Uber Rider Stranded in I-95 Snowstorm Hit With $700 Charge

by Clayton Edwards
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Earlier this week, Virginia residents braced themselves for a few inches of snow. They were ready to become a winter wonderland for a couple of days. However, the state turned into a frozen hellscape when the sky opened up and dumped nearly a foot of snow. Before long, the I-95 became a parking lot and motorists found themselves stuck there for nearly 24 hours. One man was stranded on the I-95 in an Uber.

Andrew Peters and his Uber driver spent fourteen hours stranded on the I-95. Then, when Peters finally made it home, he thought his nightmare was over. However, it was only the beginning. He quickly discovered that Uber charged him over $700 for the ride.

According to NBC News, Andrew Peters was on his way home to Richmond, Virginia. He had just flown in from San Francisco, California and landed at Dulles International Airport. Then, he called an Uber to get him the rest of the way home. Peters knew he was in for a big Uber bill even before getting stranded on the I-95. He was planning on traveling about two-and-a-half hours. In the end, he expected it to cost $200 plus a $100 tip for the driver. However, Uber tacked on another $400.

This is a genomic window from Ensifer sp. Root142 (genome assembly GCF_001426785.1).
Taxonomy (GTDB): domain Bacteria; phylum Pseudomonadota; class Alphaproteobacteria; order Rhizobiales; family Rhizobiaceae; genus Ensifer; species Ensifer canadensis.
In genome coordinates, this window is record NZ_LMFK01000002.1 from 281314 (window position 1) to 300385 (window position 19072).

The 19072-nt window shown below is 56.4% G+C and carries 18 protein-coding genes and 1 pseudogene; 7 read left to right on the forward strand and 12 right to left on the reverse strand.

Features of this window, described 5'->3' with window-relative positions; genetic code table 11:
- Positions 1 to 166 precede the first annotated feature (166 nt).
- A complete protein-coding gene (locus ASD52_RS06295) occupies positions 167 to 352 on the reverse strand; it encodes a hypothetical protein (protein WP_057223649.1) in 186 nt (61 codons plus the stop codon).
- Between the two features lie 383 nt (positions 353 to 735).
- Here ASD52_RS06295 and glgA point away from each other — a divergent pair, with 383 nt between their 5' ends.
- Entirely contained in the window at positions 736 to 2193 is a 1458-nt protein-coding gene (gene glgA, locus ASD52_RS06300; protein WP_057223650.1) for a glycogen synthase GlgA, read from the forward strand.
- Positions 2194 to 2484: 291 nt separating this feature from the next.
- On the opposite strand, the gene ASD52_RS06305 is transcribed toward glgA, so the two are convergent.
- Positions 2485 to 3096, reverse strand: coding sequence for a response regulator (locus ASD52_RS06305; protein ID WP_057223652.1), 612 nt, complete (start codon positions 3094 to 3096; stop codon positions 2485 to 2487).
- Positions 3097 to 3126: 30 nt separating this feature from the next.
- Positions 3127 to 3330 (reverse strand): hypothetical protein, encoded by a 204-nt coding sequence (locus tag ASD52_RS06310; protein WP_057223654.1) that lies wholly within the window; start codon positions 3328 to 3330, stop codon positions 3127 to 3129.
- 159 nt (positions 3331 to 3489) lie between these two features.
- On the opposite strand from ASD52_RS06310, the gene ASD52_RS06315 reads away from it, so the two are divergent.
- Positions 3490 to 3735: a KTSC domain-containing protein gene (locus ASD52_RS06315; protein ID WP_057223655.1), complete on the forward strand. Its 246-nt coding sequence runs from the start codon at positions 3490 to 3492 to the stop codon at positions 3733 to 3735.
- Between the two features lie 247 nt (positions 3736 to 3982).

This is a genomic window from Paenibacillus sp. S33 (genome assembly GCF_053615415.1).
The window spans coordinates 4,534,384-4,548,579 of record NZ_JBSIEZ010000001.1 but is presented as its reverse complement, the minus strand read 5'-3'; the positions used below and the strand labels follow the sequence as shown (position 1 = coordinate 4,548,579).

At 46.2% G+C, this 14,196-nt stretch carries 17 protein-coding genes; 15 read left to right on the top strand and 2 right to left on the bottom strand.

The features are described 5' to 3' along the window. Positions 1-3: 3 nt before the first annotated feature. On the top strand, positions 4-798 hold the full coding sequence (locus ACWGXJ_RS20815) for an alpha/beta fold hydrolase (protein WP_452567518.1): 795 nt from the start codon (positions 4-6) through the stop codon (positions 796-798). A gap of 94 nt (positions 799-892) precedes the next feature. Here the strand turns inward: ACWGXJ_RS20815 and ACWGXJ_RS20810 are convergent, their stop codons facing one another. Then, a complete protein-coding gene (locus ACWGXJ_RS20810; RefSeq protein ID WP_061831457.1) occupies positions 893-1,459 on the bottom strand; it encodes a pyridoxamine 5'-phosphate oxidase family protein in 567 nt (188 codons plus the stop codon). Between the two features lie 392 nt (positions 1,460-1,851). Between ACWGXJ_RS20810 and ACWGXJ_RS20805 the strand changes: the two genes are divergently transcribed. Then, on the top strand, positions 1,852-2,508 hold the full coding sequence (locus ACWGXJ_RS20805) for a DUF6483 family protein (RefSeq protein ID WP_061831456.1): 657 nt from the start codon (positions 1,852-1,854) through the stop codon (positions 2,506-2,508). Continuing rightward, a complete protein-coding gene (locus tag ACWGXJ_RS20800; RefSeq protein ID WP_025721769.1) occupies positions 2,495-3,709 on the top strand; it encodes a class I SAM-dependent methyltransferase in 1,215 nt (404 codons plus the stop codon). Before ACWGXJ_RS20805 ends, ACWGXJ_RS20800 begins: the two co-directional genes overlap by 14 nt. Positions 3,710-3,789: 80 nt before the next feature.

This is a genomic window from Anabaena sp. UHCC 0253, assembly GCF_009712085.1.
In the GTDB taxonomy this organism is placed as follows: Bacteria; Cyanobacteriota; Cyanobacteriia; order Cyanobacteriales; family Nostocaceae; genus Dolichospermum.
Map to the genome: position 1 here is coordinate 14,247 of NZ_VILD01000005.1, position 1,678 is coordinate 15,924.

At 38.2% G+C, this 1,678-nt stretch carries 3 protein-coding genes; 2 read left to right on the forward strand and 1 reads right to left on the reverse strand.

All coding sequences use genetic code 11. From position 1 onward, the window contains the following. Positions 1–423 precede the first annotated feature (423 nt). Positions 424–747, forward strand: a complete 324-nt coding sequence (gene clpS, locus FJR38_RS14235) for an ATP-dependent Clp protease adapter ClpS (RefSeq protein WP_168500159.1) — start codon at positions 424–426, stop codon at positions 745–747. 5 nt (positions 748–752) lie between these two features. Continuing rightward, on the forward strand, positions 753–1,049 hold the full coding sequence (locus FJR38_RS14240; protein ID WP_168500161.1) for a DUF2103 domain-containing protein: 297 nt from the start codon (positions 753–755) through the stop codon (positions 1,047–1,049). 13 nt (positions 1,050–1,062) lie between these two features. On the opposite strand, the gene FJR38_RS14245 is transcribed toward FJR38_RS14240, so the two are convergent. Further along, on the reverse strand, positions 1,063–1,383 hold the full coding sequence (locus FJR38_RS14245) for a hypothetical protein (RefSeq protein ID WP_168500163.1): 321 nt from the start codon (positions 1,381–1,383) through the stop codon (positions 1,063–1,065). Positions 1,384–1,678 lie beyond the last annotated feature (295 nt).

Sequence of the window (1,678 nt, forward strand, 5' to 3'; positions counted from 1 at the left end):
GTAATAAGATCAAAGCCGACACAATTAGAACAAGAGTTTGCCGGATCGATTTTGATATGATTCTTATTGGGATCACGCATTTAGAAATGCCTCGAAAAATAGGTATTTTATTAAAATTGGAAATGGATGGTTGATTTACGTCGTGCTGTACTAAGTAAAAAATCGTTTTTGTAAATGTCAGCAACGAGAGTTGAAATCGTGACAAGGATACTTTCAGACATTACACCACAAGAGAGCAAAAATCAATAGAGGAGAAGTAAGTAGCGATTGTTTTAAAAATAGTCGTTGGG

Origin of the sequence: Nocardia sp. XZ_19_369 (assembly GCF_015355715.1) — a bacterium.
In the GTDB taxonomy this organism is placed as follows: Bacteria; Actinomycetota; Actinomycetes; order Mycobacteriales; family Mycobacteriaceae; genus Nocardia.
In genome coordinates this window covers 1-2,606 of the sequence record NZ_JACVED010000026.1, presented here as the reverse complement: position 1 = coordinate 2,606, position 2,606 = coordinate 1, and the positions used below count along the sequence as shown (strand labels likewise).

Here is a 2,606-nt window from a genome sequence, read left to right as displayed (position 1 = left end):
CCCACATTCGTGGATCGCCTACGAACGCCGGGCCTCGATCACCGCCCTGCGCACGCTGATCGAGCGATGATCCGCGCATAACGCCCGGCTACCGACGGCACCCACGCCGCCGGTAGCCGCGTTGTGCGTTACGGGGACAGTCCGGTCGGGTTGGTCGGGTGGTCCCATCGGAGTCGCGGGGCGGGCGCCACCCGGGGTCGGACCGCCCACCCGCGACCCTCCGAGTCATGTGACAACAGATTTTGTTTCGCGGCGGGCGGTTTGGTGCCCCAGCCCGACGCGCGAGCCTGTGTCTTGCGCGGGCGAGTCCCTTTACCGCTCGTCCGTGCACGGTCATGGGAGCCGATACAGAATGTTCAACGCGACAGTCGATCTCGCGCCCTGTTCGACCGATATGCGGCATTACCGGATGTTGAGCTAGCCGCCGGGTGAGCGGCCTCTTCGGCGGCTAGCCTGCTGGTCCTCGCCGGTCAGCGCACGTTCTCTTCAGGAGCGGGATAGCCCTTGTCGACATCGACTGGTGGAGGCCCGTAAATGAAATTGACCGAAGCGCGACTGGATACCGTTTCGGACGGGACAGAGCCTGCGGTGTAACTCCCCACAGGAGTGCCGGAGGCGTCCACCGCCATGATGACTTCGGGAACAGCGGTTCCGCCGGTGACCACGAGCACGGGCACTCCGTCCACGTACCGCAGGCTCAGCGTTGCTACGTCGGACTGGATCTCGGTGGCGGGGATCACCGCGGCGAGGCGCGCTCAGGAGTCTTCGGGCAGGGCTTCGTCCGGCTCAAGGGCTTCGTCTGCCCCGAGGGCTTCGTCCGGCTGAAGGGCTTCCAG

Andrew Peters on Being Stranded on I-95 in an Uber

About the charge, Peters told NBC News, “It ticked me off.” He went on to say that the charge was unfair. After all, he had no clue that his Uber would get stranded on I-95. Furthermore, he had no control over the route that his driver took.

Looking back on his daunting journey, Peters said it was like being in a “weird parking lot,” for hours. He went on to say that they got on the first exit and were immediately stuck. With cars stretching for miles ahead of them and more cars piling in behind them, there was nowhere to go. Peters said he saw several people walking around among the stalled traffic. However, he didn’t want to get too far away from the car just in case traffic started moving again.

So, What Happened to the $400 Surcharge?

Uber’s community guidelines state “Heavy traffic may cause your trip to take longer than expected and to compensate your driver for the additional time, your fare may change.” That’s usually fine because rides usually don’t go for twelve extra hours.

Peters wasn’t just going to eat the $400 surcharge. He called his bank and disputed the charge. Later, Uber refunded the extra $400. A spokesperson for the rideshare company said, “We recognized that the prolonged highway shutdown was extraordinary circumstance for him and the driver.”

After being stranded on the I-95, Peters said his New Year’s resolution is to not take an Uber in the snow.

Outsider.com